Sunday, July 13, 2008

Fancy News - oil "pre-buy" contract doesn't mean a darned thing according to the fine print!

Enough said about alleged clumsy editing in "prebuy" paperwork, and on to the Future! on to Solar Stuff!
Solar power is the obvious way to go for supplemental heat at least.
The trick is to use what systems do work, the way they work best.
Solar often gets short shrift, but this writer's oil boiler has not fired up since late March or early April for heating domestic water - thanks to german-engineered Sunda Evacuated Tubes that work like champs - installed by the professionals at Clear Mountain Solar. That system was a no-brainer to choose for the site, simple, tried and true, and effective solar stuff for a specific and defined task.
In the search for some other solar opportunity to burn less heating oil made of that amazingly versatile treasure called petroleum, I have done hours of research recently, to come to the conclusion that I have enough solar exposure to a convenient outside wall (three areas really, but I am only doing one, maybe two), to warrant spending the time and energy on a solar hot air collector, that will be pretty much a passive thermosyphon system with the air flow assisted by a solar PV powered blower (that coincidentally goes on when the sun hits it - no power outages!).
I would encourage Springfielders everywhere to get on the stick and see how simple these supplemental solar hot air collectors are. If they have a good place to site them, then they are worth the trouble. In ideal situations there is no need for any mysterious wiring at all, and since they deal with air not water or other fluids, there is no mysterious plumbing either - any wood butcher can do it, if they can really figure out the system and plan it well and methodically implement it.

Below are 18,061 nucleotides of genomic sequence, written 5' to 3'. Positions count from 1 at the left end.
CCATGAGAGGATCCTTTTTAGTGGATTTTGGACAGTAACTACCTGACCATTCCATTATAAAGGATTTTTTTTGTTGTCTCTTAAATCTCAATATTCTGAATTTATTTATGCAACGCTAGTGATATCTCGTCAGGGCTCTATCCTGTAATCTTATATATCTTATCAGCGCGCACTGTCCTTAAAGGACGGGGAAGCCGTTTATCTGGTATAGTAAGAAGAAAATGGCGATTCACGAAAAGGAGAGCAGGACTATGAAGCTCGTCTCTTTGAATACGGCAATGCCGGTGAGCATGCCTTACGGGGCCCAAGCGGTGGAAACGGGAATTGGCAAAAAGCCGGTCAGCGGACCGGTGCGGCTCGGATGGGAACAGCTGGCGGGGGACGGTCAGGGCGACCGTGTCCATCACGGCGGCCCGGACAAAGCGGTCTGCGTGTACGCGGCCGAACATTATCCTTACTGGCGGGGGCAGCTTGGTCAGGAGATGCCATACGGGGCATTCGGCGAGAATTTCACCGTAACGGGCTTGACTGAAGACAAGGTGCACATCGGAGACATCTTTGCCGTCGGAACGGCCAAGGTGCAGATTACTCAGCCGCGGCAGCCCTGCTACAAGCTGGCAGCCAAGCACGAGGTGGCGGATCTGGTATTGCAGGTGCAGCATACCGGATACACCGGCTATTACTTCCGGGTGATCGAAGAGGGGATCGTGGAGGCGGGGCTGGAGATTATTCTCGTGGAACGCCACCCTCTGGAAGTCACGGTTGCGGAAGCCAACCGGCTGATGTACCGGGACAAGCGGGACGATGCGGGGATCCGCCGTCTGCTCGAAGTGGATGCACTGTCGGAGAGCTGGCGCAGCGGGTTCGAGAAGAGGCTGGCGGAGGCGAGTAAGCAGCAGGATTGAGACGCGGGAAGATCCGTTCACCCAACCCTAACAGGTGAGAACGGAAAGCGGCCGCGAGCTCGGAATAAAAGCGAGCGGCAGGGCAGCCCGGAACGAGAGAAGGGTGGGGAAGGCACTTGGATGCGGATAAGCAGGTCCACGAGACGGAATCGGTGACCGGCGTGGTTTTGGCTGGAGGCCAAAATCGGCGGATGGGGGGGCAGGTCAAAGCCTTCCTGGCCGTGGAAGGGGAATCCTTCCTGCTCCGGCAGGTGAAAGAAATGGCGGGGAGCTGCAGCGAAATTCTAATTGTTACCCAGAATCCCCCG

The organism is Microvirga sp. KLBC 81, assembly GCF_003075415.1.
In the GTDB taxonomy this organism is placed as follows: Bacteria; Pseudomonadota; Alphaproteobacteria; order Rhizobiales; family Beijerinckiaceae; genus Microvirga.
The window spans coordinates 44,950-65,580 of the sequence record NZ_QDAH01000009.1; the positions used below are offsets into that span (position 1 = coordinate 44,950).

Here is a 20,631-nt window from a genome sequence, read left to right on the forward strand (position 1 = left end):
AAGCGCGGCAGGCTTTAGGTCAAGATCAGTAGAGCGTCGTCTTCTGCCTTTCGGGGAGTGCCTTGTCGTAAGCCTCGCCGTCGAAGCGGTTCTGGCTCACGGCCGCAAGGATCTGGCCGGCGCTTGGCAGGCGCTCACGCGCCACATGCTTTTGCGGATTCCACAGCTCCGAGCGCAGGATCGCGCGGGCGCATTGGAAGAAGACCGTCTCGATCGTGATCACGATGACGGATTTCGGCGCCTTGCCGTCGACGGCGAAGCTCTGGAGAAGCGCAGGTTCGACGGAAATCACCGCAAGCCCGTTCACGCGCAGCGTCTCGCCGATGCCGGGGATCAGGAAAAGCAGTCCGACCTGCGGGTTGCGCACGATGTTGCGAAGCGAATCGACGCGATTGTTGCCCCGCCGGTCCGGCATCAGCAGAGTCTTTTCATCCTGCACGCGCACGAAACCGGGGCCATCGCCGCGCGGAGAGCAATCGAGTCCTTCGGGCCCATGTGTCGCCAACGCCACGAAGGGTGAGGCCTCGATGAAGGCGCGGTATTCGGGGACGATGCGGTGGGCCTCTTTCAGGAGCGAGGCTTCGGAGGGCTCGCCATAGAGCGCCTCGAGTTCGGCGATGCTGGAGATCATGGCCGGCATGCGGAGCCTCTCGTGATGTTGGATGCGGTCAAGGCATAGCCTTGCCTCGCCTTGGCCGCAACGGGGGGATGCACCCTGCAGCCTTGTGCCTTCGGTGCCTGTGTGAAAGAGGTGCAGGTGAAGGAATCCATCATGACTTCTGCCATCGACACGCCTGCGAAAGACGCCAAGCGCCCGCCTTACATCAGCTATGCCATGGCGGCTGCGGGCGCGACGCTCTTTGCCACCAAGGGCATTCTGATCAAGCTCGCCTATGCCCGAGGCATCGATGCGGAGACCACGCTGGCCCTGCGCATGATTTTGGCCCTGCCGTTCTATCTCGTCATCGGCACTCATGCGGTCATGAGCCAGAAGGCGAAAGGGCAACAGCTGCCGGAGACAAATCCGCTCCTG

Collecting solar energy in water is five times more efficient for heating then air is, so forget about storing heat from solar heated air, and any solar collector may not get sun everyday anyway. However, by comparison to solar hot water, a solar hot air collector is way cheaper to build, and it is easy to design and build by the homeowner with moderate handyman skills.
Some rules of thumb that I see mentioned often in regard to designing a thermosyphon system for the home:
1) Solar hot air collectors are only supplemental heat sources, never primary. They work only while sun is impinging the collector, and only then - think of them as a space heaters, if the space that a solar hot air collector is designed for is too big you won't really notice the heat from it.
2) figure one square foot of collector surface area to cover ten square feet of living space to be heated.
3) keep the collector square footage less than twenty percent of the square footage of the living space to be heated.
4) no ducts or vents that move either the cold or heated air should be any less than six inches in diameter, if round.
5) success in all cases depends on rigorous attention to detail in the construction of all elements of the solar hot air collectors of any configuration. Solar hot air collectors are, to be sure, all by their very nature utterly simple to design and craft, but they must be scrupulously riveted, caulked, and sealed, and with the right materials.
6) if you are a plumber with solar exposure at all you need to be doing your home heating system from solar hot water heaters and cut back way dramatically on heating oil!!! Not to mention you need to be using solar hot water collectors for your domestic hot water!!! My conventional, primary oil burner practically does not ignite from Spring to Autumn thanks to the Sunda DHW collector array, and the water in the holding tank in the basement stays warm enough to make an appreciable dent in Winter oil burnage as well.
Consult about evacuated tubes.

So then class- it transpires that a cleverly designed, fan-assisted, flatplate, tube or thermosyphon solar hot air collector will apparently produce useful heat for the appropriately-sized insulated interior space, if it can be sited facing about true South for four hours per day, and if it can be sited adjacent or close to where the hot air needs to be delivered.
Repeated claims and testimonials offer the same story, that this system will bring up the temperatures appreciably or dramatically, with different writers claiming to see anywhere from ten or fifteen percent, to as much as sixty percent in real savings on their primary heating energy bills.
Time will only tell, don't take my word for it.

For further information, I recommend this site as a good point of departure in your own quest to find a way without so damned much oil burning -

I will make a report on this on-going Summer project as developments unfold. Meanwhile, back to spirals ...